Why don’t other animals have belly buttons like ours?

Jennifer Ireland is the curator of mammals at the North Carolina Zoo and is responsible for overseeing the management of the primate, marine mammal, wild cat, and small mammal collections as well as zebra, giraffe, and red river hogs. Here, she does a little navel gazing, explaining why our innies and outies seem to be uniquely human. Questions and answers have been edited.

Q: Belly buttons are a curious feature of the human physique. They stick out, they stick in, they collect lint, and are even home to an entire ecosystems of microbes. Why don’t other animals have belly buttons like ours?

A: You will not find belly buttons on animals like birds and reptiles, but you will find them on most, but not all, mammals. However, the belly buttons on squirrels, tigers, and even whales aren’t as noticeable as the belly buttons you would find on people. To know why, you have to first understand a few basics. Mammals can be divided into three groups – placental mammals, marsupials, and monotremes. Only placental mammals will have belly buttons. Marsupials, such as kangaroos, koalas and opossums, give birth to relatively underdeveloped young. Before they are born, they get their nutrients from a yolk sac in their mother’s womb. Newborn marsupials travel from the birth canal to their mother’s pouch, where they attach to a nipple and suckle until they have outgrown the pouch. Monotremes are very interesting mammals that lay eggs instead of giving birth to live young. There are only five monotreme species left in the world, the duck-billed platypus and four species of the spiny-backed echidna.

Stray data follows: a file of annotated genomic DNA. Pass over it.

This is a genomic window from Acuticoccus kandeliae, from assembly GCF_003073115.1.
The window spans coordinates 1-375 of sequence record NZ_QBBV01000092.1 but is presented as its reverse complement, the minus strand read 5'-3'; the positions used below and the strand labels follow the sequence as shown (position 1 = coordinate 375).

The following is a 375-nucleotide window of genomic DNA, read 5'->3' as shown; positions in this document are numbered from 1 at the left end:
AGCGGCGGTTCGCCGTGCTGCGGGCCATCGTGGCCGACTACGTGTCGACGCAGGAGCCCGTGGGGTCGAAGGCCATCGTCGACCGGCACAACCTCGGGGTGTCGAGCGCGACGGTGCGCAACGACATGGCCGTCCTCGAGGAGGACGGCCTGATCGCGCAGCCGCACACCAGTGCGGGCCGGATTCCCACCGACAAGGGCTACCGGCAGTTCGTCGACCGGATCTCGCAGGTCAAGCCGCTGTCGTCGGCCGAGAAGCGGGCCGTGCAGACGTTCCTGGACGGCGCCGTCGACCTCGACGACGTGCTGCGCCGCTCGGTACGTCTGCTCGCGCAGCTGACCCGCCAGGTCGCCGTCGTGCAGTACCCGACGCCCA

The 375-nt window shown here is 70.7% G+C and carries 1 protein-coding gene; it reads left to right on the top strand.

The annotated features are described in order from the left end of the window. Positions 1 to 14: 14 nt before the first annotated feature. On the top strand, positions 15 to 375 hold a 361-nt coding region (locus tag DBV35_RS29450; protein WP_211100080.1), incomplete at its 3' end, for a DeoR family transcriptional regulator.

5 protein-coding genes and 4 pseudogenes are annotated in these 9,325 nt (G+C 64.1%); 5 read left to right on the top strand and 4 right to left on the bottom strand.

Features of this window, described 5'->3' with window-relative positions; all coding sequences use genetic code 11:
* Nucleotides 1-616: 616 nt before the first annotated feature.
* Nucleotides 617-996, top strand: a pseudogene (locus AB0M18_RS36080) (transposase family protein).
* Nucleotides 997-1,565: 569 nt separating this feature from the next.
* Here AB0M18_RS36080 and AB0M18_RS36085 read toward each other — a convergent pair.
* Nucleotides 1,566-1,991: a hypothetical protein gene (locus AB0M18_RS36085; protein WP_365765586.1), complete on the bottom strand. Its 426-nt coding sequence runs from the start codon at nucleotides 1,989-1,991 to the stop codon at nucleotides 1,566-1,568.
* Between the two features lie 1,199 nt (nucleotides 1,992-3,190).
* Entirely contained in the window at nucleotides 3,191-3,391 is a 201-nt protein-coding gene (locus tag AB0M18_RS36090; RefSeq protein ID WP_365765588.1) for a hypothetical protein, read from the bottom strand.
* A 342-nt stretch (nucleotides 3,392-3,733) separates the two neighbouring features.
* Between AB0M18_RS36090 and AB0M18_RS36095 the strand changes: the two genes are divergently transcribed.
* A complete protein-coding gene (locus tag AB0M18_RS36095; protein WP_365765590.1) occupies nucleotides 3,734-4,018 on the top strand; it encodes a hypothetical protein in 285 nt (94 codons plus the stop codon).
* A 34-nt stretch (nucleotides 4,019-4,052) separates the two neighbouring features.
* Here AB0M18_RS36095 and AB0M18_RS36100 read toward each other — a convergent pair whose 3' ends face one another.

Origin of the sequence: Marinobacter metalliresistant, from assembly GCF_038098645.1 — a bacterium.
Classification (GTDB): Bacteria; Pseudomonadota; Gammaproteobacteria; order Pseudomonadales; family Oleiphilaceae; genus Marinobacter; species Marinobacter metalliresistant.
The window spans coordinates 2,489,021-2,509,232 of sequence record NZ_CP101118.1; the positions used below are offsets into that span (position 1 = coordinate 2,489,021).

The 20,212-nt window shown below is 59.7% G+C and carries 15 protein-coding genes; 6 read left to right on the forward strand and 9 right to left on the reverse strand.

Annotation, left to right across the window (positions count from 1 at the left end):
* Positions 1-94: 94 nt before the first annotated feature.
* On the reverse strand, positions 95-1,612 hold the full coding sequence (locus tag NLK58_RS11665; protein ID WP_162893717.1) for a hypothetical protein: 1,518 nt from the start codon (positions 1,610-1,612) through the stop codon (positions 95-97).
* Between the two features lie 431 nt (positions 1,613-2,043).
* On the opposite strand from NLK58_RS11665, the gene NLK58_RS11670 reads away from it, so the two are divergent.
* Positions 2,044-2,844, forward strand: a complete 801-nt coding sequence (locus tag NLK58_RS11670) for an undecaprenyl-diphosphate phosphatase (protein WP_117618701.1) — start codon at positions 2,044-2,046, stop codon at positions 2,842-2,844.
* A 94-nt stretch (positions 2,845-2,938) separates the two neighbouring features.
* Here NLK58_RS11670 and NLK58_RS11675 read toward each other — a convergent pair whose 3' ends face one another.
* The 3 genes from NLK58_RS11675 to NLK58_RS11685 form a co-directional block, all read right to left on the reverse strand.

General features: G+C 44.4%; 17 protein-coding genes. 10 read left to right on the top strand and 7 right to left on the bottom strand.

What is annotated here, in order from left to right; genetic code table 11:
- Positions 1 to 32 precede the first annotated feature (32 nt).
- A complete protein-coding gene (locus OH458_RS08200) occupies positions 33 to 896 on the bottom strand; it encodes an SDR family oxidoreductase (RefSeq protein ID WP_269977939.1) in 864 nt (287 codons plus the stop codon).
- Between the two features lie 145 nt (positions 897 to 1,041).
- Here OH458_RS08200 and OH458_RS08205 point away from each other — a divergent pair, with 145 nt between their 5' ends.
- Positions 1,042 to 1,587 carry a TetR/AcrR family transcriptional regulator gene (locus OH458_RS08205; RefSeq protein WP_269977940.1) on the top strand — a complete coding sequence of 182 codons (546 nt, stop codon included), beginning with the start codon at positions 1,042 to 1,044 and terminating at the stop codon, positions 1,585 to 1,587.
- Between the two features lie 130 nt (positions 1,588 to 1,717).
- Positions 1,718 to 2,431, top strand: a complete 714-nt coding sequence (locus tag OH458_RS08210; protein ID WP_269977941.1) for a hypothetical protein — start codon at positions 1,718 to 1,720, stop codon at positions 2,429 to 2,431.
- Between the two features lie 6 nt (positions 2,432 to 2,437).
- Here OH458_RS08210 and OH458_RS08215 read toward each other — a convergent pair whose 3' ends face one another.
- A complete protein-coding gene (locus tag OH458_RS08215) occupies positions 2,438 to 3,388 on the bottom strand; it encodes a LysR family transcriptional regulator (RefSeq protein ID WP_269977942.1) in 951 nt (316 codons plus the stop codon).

The placental mammals make up the vast majority of mammals, and these are the ones that will have belly buttons. Placental mammal females carry the unborn in their womb and nourish it through the placenta, a pancake-shaped organ that temporarily acts like the baby’s lungs, digestive system, and kidneys until those systems can function on their own. The placenta attaches to the fetus’s belly by the umbilical cord. When the fully developed offspring is born, the mother typically cuts the umbilical cord using her teeth. What is left behind is a scar, often flatter and smaller than the scar left on us humans. When you look at non-human mammals like dogs, cats, horses, and chimpanzees, you probably won’t notice these scars because they are usually covered with fur, making them hard to see.